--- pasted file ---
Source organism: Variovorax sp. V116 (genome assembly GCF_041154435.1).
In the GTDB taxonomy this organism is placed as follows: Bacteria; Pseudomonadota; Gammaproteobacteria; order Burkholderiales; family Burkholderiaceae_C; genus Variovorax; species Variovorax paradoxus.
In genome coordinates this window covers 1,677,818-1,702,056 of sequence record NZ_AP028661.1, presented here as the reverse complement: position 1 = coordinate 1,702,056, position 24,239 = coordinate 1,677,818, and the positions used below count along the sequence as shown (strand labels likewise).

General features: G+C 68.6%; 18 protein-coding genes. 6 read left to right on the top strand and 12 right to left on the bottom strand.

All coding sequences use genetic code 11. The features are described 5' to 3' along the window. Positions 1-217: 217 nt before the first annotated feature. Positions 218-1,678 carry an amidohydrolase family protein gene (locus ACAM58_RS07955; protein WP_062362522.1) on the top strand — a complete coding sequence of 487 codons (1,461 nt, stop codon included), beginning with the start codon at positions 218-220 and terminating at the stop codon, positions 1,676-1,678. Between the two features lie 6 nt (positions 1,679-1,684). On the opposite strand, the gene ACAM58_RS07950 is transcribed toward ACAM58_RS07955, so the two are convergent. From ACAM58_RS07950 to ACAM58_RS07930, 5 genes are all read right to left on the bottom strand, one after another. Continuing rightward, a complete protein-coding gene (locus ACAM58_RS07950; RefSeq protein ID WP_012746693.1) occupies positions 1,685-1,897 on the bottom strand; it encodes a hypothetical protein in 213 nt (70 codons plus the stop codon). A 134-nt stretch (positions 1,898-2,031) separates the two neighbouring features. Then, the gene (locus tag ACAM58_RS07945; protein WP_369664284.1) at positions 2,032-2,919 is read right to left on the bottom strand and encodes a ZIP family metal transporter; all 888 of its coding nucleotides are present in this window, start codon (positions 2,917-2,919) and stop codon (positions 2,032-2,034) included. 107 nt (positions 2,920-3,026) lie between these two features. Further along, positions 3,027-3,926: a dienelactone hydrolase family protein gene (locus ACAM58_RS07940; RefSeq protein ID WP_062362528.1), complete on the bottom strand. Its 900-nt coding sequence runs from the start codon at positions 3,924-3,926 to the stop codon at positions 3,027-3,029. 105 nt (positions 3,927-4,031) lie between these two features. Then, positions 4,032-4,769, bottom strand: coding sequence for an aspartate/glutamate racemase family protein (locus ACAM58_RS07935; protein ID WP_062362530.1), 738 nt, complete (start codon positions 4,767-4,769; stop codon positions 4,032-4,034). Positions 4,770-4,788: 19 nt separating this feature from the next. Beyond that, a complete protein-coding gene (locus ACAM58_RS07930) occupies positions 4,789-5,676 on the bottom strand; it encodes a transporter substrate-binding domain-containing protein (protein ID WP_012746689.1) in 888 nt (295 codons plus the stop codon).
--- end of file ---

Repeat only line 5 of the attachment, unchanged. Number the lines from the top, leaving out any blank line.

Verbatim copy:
All coding sequences use genetic code 11. The features are described 5' to 3' along the window. Positions 1-217: 217 nt before the first annotated feature. Positions 218-1,678 carry an amidohydrolase family protein gene (locus ACAM58_RS07955; protein WP_062362522.1) on the top strand — a complete coding sequence of 487 codons (1,461 nt, stop codon included), beginning with the start codon at positions 218-220 and terminating at the stop codon, positions 1,676-1,678. Between the two features lie 6 nt (positions 1,679-1,684). On the opposite strand, the gene ACAM58_RS07950 is transcribed toward ACAM58_RS07955, so the two are convergent. From ACAM58_RS07950 to ACAM58_RS07930, 5 genes are all read right to left on the bottom strand, one after another. Continuing rightward, a complete protein-coding gene (locus ACAM58_RS07950; RefSeq protein ID WP_012746693.1) occupies positions 1,685-1,897 on the bottom strand; it encodes a hypothetical protein in 213 nt (70 codons plus the stop codon). A 134-nt stretch (positions 1,898-2,031) separates the two neighbouring features. Then, the gene (locus tag ACAM58_RS07945; protein WP_369664284.1) at positions 2,032-2,919 is read right to left on the bottom strand and encodes a ZIP family metal transporter; all 888 of its coding nucleotides are present in this window, start codon (positions 2,917-2,919) and stop codon (positions 2,032-2,034) included. 107 nt (positions 2,920-3,026) lie between these two features. Further along, positions 3,027-3,926: a dienelactone hydrolase family protein gene (locus ACAM58_RS07940; RefSeq protein ID WP_062362528.1), complete on the bottom strand. Its 900-nt coding sequence runs from the start codon at positions 3,924-3,926 to the stop codon at positions 3,027-3,029. 105 nt (positions 3,927-4,031) lie between these two features. Then, positions 4,032-4,769, bottom strand: coding sequence for an aspartate/glutamate racemase family protein (locus ACAM58_RS07935; protein ID WP_062362530.1), 738 nt, complete (start codon positions 4,767-4,769; stop codon positions 4,032-4,034). Positions 4,770-4,788: 19 nt separating this feature from the next. Beyond that, a complete protein-coding gene (locus ACAM58_RS07930) occupies positions 4,789-5,676 on the bottom strand; it encodes a transporter substrate-binding domain-containing protein (protein ID WP_012746689.1) in 888 nt (295 codons plus the stop codon).